Regulation of Investigatory Powers Act - Press Gazette

Regulation of Investigatory Powers Act

  Before the jury at Lord Archer’s criminal trial was sworn in and before much of the media had assembled, the trial judge, Mr Justice Potts, heard lengthy argument over whether secretly recorded telephone conversations between Archer and his co-defendant, Ted Francis, should be put before the jury.

One argument raised by Archer was that the recordings were unlawful under the Regulation of Investigatory Powers Act 2000 (RIPA). Under RIPA, it is a criminal offence to monitor or record telephone conversations by intercepting them in the course of their transmission on public telephone systems (and in limited circumstances, on private telephone systems such as domestic, office or hotel systems).

Monitoring or recording telephone conversations by the interception of a private system is also actionable in a civil context as a tort.

In Archer’s case, the court was asked to consider whether the recordings had been made by intercepting the communications between Francis and Archer during their transmission.

The court heard that the recordings were made on a micro-cassette recorder using a microphone placed in Ted Francis’s ear. This picked up the sound emanating from the telephone earpiece as well as Francis’s voice. Francis’s voice was therefore recorded before transmission and Archer’s after it had been transmitted.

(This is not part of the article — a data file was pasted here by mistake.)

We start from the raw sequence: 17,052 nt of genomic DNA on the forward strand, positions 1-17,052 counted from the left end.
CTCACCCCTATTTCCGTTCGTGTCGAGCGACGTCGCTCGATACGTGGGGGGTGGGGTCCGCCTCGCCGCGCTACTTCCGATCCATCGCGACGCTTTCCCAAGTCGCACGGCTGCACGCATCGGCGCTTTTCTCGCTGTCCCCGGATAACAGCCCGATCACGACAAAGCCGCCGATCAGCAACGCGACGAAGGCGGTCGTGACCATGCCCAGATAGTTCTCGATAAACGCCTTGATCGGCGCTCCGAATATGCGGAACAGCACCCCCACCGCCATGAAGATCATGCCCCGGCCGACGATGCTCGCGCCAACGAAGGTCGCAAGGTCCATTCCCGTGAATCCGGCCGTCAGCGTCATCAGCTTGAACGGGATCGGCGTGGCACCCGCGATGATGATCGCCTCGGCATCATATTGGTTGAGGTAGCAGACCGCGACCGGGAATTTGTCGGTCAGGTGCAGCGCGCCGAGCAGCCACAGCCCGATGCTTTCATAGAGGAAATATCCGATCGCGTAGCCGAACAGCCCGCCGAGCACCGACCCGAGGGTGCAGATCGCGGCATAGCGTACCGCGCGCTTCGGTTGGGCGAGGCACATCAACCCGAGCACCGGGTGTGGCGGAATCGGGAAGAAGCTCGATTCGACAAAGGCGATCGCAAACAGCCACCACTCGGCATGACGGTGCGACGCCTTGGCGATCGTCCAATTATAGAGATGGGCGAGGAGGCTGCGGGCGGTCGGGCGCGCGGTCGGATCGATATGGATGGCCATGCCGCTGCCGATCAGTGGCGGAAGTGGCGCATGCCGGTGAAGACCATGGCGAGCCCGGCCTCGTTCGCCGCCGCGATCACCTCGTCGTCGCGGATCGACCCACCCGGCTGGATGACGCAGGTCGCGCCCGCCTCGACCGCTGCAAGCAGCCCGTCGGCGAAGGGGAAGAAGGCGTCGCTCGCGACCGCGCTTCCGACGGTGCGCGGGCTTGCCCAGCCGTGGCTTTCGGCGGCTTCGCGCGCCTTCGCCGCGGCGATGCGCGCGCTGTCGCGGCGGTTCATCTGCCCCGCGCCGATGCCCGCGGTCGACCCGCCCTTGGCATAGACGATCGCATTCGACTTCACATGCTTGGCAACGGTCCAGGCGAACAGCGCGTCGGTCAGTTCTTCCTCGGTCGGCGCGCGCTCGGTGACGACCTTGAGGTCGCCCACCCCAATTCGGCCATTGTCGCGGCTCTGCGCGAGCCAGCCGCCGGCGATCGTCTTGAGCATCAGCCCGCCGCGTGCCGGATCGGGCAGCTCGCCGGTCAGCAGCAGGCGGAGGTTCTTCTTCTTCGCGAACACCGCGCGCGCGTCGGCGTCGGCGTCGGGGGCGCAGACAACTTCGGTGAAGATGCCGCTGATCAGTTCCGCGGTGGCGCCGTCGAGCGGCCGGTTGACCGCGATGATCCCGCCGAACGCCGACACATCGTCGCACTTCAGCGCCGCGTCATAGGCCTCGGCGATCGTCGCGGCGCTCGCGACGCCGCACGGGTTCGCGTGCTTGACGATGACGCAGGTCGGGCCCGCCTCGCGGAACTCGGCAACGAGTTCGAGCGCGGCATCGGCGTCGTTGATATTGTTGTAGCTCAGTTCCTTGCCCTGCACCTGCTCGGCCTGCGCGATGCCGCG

Mr Justice Potts found that, in these circumstances, there had been no interception of a communication during its transmission and, therefore, the requirements of RIPA did not apply.  Different telephone systems and recording devices may give rise to different considerations. However, Mr Justice Potts’ ruling does give valuable reassurance to journalists that, provided only audible sound waves, and not the electrical signals being transmitted, are used as the source, the recording of a telephone conversation should not be illegal or otherwise actionable  under RIPA.

However, difficulties regarding the infringement of privacy are likely still to arise and so journalists must nonetheless proceed with caution when secretly recording conversations, even if they are a party to them. In particular, close attention should be paid to the privacy requirements of any regulatory code, such as the Press Complaints Commission’s Code of Practice.

 David Attfield is an assistant solicitor in the media group of Lovells